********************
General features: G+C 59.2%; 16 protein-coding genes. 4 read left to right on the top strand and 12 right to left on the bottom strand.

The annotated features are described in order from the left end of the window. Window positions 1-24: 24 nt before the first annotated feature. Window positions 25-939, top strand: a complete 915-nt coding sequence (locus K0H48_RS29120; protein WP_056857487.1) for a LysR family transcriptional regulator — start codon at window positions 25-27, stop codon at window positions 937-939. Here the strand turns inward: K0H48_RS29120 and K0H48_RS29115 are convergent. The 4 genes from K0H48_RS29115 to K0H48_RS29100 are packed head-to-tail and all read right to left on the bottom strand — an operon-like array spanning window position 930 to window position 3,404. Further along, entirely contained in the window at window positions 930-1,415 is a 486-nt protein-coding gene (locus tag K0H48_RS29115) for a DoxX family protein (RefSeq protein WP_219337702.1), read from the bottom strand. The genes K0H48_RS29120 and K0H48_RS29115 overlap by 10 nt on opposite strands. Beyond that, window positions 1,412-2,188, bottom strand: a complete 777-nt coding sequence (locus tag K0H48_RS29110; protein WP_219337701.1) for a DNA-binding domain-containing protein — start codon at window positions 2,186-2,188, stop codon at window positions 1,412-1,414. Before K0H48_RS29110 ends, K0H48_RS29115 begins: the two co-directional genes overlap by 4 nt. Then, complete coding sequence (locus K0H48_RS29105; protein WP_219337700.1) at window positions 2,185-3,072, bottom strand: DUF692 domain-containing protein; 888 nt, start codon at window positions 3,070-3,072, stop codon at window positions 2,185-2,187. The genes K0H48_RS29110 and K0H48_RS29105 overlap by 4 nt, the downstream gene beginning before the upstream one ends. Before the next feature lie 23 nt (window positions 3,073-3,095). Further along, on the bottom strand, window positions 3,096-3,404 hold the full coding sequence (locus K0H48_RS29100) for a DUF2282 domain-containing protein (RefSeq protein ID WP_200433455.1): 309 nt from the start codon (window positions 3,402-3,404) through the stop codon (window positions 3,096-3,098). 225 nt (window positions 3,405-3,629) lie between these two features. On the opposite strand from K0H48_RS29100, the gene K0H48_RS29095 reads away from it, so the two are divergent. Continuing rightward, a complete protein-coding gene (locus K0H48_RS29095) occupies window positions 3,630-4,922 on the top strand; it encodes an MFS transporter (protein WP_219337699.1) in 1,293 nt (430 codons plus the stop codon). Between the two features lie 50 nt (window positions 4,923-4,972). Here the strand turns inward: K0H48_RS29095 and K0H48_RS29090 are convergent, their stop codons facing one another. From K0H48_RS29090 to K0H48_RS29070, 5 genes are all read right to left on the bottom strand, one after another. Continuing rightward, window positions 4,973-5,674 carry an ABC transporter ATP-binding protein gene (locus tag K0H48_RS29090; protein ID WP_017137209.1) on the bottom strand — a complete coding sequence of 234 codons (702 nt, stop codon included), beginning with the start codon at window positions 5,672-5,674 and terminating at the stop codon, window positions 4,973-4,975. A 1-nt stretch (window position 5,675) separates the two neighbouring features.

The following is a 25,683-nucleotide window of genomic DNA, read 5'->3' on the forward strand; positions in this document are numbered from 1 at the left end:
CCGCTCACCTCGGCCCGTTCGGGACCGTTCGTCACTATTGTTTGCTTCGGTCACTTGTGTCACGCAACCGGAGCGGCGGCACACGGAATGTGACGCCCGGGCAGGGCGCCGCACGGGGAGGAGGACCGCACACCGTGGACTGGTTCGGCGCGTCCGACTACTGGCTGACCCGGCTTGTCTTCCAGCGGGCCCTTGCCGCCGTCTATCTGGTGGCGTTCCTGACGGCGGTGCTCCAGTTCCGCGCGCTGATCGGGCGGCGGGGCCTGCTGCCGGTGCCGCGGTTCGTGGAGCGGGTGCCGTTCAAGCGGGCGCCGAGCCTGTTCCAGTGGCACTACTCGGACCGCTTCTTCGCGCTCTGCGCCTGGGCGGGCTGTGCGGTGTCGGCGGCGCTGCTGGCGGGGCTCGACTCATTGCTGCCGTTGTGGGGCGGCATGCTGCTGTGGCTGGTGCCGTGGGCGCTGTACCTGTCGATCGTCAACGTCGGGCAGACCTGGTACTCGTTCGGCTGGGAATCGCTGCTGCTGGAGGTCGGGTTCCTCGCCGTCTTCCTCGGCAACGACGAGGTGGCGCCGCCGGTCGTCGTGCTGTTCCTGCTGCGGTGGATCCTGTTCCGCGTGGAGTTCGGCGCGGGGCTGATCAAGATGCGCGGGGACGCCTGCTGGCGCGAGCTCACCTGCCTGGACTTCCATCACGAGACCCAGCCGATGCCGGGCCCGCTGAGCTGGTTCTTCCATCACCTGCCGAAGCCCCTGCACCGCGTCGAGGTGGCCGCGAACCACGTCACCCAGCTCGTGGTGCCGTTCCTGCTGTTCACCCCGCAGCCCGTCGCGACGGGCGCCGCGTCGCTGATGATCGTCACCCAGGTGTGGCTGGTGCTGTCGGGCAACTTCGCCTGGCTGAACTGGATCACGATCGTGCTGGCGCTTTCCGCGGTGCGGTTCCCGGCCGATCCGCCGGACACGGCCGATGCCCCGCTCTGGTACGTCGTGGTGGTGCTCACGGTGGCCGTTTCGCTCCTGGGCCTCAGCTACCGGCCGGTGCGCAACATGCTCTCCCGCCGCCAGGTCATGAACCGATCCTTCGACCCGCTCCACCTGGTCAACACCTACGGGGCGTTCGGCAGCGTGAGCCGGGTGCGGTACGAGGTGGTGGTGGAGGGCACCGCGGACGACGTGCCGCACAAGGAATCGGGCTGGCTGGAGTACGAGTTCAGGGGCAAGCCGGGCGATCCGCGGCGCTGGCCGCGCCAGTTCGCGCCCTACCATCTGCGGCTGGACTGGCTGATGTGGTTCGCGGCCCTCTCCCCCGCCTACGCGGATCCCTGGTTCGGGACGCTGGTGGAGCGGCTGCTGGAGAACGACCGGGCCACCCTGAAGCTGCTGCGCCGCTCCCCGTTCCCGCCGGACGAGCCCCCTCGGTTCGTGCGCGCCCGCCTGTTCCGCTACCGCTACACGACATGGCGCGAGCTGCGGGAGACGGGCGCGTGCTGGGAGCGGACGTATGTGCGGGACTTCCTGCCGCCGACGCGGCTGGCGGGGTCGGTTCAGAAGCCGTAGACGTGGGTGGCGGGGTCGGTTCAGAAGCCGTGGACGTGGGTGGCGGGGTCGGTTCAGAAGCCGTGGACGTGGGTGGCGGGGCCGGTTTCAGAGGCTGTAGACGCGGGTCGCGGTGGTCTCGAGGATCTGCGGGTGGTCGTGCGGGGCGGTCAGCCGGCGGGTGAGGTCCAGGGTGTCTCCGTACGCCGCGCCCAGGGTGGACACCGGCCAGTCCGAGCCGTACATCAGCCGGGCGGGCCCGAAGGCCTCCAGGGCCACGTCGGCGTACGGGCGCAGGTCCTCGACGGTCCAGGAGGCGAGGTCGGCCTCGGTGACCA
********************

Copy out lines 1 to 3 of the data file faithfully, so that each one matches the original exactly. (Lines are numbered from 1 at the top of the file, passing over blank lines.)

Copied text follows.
General features: G+C 59.2%; 16 protein-coding genes. 4 read left to right on the top strand and 12 right to left on the bottom strand.

The annotated features are described in order from the left end of the window. Window positions 1-24: 24 nt before the first annotated feature. Window positions 25-939, top strand: a complete 915-nt coding sequence (locus K0H48_RS29120; protein WP_056857487.1) for a LysR family transcriptional regulator — start codon at window positions 25-27, stop codon at window positions 937-939. Here the strand turns inward: K0H48_RS29120 and K0H48_RS29115 are convergent. The 4 genes from K0H48_RS29115 to K0H48_RS29100 are packed head-to-tail and all read right to left on the bottom strand — an operon-like array spanning window position 930 to window position 3,404. Further along, entirely contained in the window at window positions 930-1,415 is a 486-nt protein-coding gene (locus tag K0H48_RS29115) for a DoxX family protein (RefSeq protein WP_219337702.1), read from the bottom strand. The genes K0H48_RS29120 and K0H48_RS29115 overlap by 10 nt on opposite strands. Beyond that, window positions 1,412-2,188, bottom strand: a complete 777-nt coding sequence (locus tag K0H48_RS29110; protein WP_219337701.1) for a DNA-binding domain-containing protein — start codon at window positions 2,186-2,188, stop codon at window positions 1,412-1,414. Before K0H48_RS29110 ends, K0H48_RS29115 begins: the two co-directional genes overlap by 4 nt. Then, complete coding sequence (locus K0H48_RS29105; protein WP_219337700.1) at window positions 2,185-3,072, bottom strand: DUF692 domain-containing protein; 888 nt, start codon at window positions 3,070-3,072, stop codon at window positions 2,185-2,187. The genes K0H48_RS29110 and K0H48_RS29105 overlap by 4 nt, the downstream gene beginning before the upstream one ends. Before the next feature lie 23 nt (window positions 3,073-3,095). Further along, on the bottom strand, window positions 3,096-3,404 hold the full coding sequence (locus K0H48_RS29100) for a DUF2282 domain-containing protein (RefSeq protein ID WP_200433455.1): 309 nt from the start codon (window positions 3,402-3,404) through the stop codon (window positions 3,096-3,098). 225 nt (window positions 3,405-3,629) lie between these two features. On the opposite strand from K0H48_RS29100, the gene K0H48_RS29095 reads away from it, so the two are divergent. Continuing rightward, a complete protein-coding gene (locus K0H48_RS29095) occupies window positions 3,630-4,922 on the top strand; it encodes an MFS transporter (protein WP_219337699.1) in 1,293 nt (430 codons plus the stop codon). Between the two features lie 50 nt (window positions 4,923-4,972). Here the strand turns inward: K0H48_RS29095 and K0H48_RS29090 are convergent, their stop codons facing one another. From K0H48_RS29090 to K0H48_RS29070, 5 genes are all read right to left on the bottom strand, one after another. Continuing rightward, window positions 4,973-5,674 carry an ABC transporter ATP-binding protein gene (locus tag K0H48_RS29090; protein ID WP_017137209.1) on the bottom strand — a complete coding sequence of 234 codons (702 nt, stop codon included), beginning with the start codon at window positions 5,672-5,674 and terminating at the stop codon, window positions 4,973-4,975. A 1-nt stretch (window position 5,675) separates the two neighbouring features.

The following is a 25,683-nucleotide window of genomic DNA, read 5'->3' on the forward strand; positions in this document are numbered from 1 at the left end: